Discrepancies Between Art Historical and Psychoanalytic Interpretations of Avant-Garde Painting: Fry and Greenberg contra Balint and Fairbairn by Donald Kuspit
Abstract art may look obscure, meaningless, and incoherent from the man in the street’s everyday point of view, which expects to find matter-of-fact familiarity wherever it looks. But it is an esthetically and emotionally convincing unintelligibility to the more sensitive and alert viewer, able to suspend and even insanely discard and ruthlessly shatter everyday perception in order to experience the abstract and extraordinary uncanniness--”surreal” character, as it were--of even the most ordinary, taken-for-granted appearances, for example, apples and trees as Cézanne’s paint reveals them. The avant-garde painter had to crack and discard the shell of object-representation, sometimes putting the fragments to abstract use in an ironical image, sometimes discarding them altogether, in order to get at the kernel of pure sensation and feeling hidden in it. We see this subversive object-distorting and object-corroding process at work in Cubism, Surrealism, and Expressionism--directly inspired by Van Gogh--however different their artistic means and external appearance.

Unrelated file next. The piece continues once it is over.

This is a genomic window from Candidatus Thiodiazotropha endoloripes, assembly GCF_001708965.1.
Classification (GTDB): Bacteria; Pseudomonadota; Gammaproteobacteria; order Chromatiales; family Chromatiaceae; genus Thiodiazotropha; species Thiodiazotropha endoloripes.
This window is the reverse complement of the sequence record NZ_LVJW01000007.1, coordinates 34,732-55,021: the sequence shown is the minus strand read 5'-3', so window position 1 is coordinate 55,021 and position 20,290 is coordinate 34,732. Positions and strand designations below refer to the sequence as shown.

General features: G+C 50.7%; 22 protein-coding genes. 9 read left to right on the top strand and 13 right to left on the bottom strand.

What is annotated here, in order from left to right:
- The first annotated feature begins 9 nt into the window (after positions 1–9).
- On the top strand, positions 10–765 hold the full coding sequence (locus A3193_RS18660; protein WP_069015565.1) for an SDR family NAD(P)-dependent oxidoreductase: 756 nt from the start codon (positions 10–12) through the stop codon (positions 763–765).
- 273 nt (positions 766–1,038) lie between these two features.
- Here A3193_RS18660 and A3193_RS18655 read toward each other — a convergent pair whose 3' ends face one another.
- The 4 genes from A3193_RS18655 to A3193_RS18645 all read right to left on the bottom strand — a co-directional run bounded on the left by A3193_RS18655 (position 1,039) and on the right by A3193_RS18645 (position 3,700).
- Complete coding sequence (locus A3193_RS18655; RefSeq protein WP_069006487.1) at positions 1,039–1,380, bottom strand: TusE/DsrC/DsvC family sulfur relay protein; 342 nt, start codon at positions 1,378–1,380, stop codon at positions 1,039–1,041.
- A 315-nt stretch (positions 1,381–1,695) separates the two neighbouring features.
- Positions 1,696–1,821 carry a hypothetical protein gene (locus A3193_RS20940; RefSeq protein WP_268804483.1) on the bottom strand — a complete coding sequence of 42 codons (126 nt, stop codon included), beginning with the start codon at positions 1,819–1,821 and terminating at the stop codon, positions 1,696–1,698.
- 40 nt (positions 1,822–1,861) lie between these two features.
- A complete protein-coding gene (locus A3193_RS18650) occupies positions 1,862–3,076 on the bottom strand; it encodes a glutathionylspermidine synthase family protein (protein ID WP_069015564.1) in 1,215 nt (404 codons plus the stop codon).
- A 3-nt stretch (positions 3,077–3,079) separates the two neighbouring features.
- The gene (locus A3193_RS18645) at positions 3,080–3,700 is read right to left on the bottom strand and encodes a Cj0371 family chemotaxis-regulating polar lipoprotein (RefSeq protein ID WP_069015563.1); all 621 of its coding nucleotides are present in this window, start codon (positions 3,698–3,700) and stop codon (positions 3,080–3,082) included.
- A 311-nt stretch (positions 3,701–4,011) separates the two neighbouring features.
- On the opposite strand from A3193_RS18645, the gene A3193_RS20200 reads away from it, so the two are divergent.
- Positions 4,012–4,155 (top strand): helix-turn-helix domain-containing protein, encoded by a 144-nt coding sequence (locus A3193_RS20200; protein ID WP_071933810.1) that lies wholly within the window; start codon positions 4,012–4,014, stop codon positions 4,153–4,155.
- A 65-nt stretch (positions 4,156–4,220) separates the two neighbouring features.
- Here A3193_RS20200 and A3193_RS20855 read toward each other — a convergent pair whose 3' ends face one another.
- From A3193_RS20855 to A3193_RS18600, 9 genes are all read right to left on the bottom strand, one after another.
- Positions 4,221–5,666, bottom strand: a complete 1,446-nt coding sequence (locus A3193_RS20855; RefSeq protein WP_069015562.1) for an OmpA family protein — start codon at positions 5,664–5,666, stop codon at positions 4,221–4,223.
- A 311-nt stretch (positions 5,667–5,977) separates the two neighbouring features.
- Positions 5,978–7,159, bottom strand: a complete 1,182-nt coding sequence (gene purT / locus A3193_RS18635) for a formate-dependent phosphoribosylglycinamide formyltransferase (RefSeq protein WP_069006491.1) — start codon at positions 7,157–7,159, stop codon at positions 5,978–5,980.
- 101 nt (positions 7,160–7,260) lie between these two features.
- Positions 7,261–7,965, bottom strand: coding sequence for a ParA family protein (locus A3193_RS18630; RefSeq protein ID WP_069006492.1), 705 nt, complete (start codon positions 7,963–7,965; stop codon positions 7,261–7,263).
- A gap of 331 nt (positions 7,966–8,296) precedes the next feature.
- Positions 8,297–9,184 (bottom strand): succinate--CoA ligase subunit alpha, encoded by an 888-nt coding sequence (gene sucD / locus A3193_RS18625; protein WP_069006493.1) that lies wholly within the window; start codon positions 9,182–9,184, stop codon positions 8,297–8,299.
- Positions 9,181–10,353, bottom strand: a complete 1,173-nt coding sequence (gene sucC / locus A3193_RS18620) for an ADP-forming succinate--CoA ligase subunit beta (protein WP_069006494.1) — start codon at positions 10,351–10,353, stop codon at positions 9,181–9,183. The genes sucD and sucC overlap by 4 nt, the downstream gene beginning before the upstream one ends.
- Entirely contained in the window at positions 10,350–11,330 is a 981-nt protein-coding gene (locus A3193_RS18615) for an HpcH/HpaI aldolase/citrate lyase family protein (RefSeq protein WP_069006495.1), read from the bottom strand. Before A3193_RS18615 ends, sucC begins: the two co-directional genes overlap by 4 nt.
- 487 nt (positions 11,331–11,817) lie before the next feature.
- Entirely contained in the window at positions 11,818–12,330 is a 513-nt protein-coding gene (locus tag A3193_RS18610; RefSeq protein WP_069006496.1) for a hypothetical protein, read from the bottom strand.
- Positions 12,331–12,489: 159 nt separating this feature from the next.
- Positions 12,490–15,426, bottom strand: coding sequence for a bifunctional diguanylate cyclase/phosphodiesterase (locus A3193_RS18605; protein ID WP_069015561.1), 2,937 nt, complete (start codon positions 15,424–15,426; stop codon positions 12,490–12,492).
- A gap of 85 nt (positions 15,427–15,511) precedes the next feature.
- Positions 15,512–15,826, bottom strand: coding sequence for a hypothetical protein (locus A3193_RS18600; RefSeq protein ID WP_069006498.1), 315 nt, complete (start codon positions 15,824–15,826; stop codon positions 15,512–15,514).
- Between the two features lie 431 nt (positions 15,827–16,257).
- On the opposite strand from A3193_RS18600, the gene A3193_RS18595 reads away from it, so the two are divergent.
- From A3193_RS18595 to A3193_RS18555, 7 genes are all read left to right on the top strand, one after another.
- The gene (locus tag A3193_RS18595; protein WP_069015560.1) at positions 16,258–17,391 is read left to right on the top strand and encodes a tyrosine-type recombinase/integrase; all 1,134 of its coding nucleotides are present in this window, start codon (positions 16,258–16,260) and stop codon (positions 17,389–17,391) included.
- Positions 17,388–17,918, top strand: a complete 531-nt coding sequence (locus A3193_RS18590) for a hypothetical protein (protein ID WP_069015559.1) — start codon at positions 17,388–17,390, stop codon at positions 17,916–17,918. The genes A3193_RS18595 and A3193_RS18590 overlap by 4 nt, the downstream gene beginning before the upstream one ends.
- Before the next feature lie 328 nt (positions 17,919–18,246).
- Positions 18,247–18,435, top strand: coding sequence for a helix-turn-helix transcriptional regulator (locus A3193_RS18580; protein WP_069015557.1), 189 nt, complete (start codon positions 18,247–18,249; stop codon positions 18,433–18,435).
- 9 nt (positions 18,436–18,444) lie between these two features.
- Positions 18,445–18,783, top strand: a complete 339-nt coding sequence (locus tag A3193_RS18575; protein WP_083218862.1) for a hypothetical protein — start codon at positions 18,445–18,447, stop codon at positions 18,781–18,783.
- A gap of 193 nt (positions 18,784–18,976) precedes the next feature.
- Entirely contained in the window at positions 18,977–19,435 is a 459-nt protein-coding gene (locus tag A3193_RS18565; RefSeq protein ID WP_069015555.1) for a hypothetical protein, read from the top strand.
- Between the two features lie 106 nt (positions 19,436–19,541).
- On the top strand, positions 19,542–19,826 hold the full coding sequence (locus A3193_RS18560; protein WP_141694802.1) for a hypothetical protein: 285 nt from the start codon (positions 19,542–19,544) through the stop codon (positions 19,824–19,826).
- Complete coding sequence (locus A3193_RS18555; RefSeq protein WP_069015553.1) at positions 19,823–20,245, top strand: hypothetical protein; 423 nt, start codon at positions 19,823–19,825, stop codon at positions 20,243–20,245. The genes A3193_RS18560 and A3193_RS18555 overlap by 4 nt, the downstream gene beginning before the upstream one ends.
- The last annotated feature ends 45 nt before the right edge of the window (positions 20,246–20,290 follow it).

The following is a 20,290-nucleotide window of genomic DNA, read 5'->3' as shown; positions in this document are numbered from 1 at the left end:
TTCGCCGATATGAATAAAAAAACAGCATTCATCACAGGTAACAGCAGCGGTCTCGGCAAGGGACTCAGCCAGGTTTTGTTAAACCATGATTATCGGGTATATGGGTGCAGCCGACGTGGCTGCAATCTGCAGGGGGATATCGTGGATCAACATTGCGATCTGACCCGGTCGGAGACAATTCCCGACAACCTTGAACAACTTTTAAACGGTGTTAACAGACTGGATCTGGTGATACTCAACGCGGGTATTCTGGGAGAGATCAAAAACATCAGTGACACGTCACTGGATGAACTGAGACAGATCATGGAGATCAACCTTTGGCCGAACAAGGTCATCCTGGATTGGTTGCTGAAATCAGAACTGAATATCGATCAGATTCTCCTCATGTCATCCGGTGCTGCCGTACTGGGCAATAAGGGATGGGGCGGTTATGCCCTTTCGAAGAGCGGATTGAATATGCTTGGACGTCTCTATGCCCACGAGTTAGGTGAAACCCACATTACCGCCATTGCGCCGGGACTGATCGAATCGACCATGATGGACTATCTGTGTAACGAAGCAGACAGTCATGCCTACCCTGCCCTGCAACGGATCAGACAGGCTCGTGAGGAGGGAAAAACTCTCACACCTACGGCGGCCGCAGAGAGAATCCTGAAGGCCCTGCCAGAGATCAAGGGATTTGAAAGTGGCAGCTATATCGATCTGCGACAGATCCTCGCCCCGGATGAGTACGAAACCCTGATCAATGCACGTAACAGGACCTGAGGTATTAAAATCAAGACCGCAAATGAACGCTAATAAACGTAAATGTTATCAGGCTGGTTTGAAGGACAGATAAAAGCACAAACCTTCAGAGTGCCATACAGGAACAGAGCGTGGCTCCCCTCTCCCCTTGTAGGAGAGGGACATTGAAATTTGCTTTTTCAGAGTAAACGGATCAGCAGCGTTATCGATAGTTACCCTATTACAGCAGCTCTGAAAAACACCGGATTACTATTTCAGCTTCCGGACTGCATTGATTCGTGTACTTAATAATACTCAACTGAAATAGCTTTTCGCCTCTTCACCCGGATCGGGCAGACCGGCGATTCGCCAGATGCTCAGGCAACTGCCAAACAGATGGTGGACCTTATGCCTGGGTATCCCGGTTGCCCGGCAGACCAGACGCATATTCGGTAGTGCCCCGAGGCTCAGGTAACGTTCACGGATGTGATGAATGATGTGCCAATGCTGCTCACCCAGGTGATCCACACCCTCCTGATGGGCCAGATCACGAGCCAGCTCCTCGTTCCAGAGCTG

(1)W. R. D. Fairbairn, “Prolegomena to a Psychology of Art” (1938), From Instinct to Self: Selected Papers of W. R. D. Fairbairn (Northvale, NJ and London: Jason Aronson, 1994), p. 390. All Fairbairn quotations are from this essay.
(2)Michael Balint, “Notes on the Dissolution of Object-Representation in Modern Art” (1952), Problems of Human Pleasure and Behaviour (London: Maresfield Library, 1987), p. 119. All Balint quotations are from this essay.
(3)Roger Fry, Cézanne: A Study of His Development (1927), (New York: Noonday Press, 1958), p. 39. All Fry quotations are from this book.
(4)Clement Greenberg, “Frontiers of Criticism: Review of Les Sandales d’Empédocle: Essaisur les limites de la littérature by Claude-Edmonde Magny” (1946), Arrogant Purpose, 1945-1949 (Chicago and London: University of Chicago Press, 1988), p. 68
(5)Greenberg, “Irrelevance versus Irresponsibility” (1948), Ibid., p. 232
(6)Greenberg, “Review of an Exhibition of Marc Chagall” (1946), Ibid., p. 83
(7)Greenberg, “Review of the Exhibition A Problem for Critics” (1945), Ibid., p. 29
(8)Greenberg, “On The Role of Nature in Modernist Painting” (1949), Art and Culture (Boston: Beacon Press, 1965), p. 172
(9)Greenberg, “Review of Exhibitions of Hedda Sterne and Adolf Gottlieb” (1947), Arrogant Purpose, 1945-1949, p. 187
(10)Greenberg, “Irrelevance versus Irresponsibility,” Ibid., p. 233
(11)Greenberg, “Contribution to a Symposium” (1953), Art and Culture, p. 125
(12)Greenberg, “Abstract, Representational, and so forth” (1954), Ibid., p. 137
(13)Greenberg, “Contribution to a Symposium,” Ibid., p. 125
Per Contra Spring 2007